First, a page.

A bit of grit and part of a Cheshire Ring, were today’s diet.
Andrew and I started in Bollington, on the western edge of the Peak District, where under a grey sky and with a cold following wind, we hauled ourselves up steep slopes to White Nancy, the folly that’s prominent at the northern end of Kerridge Hill, overlooking the town. It was built in 1817 to commemorate victory at Waterloo, but it currently celebrates the Queen’s diamond jubilee (see above), and the London Olympics on the reverse.
We were heading along the Gritstone Trail on this ‘easy to navigate’ stroll, but we missed the signs and found ourselves unexpectedly at the 313 metre pinnacle of Kerridge Hill. From here there's a good view down to Rainow, with Shining Tor in the distance. This photo cleverly utilises a trig point to block out the hovels of Rainow*, and places Shining Tor directly above said protuberance.
After regaining the Gritstone Trail, we again failed to observe the signposts and found an alternative route past Hordern Farm. Then, as we rose to nearly 400 metres we encountered lingering snow, which certainly wasn't in a mood to melt in today's icy northerly breeze. It must have fallen some time ago, but despite the lovely weather we’ve had for the last couple of weeks, low temperatures have encouraged the white stuff to hold tight in shady spots.
Our path led us down to Tegg’s Nose visitor centre, where we sat inside and enjoyed a cuppa and the last of my cake supplies before heading over the quarried (millstone grit) remains of Tegg's Nose and down to the fleshpots of Langley.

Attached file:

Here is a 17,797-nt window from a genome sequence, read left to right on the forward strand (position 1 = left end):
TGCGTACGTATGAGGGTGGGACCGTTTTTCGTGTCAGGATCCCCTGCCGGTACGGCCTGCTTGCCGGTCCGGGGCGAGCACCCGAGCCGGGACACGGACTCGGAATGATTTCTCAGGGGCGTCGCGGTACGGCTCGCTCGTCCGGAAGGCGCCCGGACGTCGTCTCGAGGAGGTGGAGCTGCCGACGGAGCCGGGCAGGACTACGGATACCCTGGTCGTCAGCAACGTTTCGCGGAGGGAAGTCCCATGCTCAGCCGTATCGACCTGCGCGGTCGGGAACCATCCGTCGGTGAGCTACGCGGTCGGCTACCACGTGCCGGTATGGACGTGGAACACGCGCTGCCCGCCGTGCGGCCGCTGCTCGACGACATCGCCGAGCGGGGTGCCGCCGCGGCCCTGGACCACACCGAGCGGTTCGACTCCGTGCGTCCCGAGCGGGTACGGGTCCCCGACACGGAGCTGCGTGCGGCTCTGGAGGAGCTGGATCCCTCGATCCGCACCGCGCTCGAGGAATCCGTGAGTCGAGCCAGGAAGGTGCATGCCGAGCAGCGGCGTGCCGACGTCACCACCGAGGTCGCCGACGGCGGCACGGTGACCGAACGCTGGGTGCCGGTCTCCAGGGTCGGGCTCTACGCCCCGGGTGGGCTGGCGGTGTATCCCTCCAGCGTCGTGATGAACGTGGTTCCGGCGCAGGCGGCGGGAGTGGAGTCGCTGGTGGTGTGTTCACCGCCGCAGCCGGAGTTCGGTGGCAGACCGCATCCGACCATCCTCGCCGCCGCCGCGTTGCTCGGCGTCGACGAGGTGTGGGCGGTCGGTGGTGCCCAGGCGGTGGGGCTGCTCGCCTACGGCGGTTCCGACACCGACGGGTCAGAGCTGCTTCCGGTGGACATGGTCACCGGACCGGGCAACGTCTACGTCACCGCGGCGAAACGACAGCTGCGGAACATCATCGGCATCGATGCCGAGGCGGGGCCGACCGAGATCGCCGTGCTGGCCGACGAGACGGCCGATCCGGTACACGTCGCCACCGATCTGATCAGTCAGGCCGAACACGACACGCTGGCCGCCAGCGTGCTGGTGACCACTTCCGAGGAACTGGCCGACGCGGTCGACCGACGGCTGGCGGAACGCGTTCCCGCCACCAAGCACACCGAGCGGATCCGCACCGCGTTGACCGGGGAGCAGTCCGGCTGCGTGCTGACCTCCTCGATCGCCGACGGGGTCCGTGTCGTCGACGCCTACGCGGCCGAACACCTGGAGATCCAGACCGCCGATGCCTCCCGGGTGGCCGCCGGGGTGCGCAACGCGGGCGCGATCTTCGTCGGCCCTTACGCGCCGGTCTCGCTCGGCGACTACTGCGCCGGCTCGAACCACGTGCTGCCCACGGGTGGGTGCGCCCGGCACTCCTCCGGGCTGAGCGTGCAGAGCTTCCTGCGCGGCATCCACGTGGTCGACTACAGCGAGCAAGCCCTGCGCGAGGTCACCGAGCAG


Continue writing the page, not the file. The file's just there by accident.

Shutlingsloe was unmistakable through the gloom, beyond Ridgegate Reservoir.
A couple of Goosanders were busy in Teggsnose Reservoir.
Saint Dunstans Inn, in Langley, is one of those rare establishments that welcomes you in to eat your own butties.
Sadly, on a Friday in March, you have to arrive after 5pm to do this!
The last hill, en route from Langley to the Macclesfield Canal, was on a pleasant path that was new to us both. Dropping down to the Macclesfield Canal, where we were to join the Cheshire Ring for the walk back to Bollington, we were unable to access the waterway from our chosen route, eventually reaching it after a little road walking.
A convenient bench, opposite the marina in Macclesfield, offered a good luncheon spot, in the company of a lone and mildly hungry Mallard.
This section of canal has some pleasingly designed bridges.
There are boatyards, marinas, mills, etc, as well as stretches of farmland adjacent to the towpath on the easy walk from Macclesfield to Bollington.
Before we knew it we had reached our destination - before 3 o'clock.
This was a short but pleasant amble of some 18 km (11 miles) with 500 metres ascent, taking around 5 hours. The route is shown below, and there’s a short slideshow here.
* Just joking!